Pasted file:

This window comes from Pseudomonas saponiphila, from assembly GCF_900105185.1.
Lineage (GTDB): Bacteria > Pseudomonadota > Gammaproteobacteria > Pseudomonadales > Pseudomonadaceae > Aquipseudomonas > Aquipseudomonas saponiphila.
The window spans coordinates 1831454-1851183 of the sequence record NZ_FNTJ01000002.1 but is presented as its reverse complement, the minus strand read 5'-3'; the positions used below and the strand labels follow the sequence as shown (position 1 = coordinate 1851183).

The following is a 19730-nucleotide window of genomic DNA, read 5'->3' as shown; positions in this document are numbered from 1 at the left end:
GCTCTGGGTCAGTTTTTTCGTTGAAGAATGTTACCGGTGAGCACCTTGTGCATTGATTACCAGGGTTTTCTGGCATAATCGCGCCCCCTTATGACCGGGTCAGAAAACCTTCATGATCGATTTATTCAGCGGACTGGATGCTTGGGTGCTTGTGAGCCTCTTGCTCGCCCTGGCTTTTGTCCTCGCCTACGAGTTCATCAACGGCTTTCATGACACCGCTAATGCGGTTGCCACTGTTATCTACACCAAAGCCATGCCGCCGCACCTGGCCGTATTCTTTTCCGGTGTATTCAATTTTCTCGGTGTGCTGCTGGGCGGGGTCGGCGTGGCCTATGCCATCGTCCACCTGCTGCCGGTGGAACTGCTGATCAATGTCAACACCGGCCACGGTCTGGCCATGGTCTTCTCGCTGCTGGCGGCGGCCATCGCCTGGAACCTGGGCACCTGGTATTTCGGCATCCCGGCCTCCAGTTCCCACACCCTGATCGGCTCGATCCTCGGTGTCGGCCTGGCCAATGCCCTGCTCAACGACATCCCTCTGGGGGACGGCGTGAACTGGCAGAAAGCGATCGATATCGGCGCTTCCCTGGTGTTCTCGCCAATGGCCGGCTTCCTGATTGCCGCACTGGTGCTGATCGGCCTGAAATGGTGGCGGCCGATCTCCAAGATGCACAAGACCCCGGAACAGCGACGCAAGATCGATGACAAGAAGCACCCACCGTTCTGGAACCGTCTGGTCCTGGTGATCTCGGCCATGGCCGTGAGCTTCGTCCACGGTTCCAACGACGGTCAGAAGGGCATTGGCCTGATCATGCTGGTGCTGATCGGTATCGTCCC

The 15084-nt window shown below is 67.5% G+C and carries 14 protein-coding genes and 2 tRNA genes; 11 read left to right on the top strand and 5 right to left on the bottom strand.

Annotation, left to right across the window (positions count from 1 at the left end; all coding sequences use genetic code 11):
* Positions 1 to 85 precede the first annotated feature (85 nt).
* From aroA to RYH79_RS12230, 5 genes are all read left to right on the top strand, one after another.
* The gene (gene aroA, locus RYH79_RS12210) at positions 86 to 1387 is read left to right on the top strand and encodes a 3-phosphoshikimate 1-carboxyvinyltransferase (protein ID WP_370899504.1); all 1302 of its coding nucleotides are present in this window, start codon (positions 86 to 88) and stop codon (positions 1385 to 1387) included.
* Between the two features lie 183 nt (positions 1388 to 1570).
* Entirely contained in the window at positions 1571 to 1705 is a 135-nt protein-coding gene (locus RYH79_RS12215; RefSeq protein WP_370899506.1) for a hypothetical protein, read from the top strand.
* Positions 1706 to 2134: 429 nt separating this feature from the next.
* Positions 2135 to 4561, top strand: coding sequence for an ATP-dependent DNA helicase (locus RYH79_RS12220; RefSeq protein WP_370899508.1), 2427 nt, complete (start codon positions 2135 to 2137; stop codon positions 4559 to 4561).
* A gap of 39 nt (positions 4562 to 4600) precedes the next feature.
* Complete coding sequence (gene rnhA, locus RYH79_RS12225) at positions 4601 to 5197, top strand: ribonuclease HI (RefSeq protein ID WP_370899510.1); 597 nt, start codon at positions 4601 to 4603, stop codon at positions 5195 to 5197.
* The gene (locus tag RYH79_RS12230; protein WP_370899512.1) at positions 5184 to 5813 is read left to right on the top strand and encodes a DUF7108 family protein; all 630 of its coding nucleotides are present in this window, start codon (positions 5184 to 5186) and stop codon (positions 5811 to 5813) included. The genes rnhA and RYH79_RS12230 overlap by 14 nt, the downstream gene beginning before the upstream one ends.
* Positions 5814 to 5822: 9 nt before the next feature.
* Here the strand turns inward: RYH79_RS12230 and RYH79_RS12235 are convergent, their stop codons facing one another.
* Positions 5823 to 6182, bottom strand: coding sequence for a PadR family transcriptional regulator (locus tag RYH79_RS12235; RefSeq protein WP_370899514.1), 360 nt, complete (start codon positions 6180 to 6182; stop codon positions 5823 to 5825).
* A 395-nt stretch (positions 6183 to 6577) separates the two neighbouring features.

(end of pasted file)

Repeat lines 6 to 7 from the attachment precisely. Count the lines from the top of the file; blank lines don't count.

The 15084-nt window shown below is 67.5% G+C and carries 14 protein-coding genes and 2 tRNA genes; 11 read left to right on the top strand and 5 right to left on the bottom strand.

Annotation, left to right across the window (positions count from 1 at the left end; all coding sequences use genetic code 11):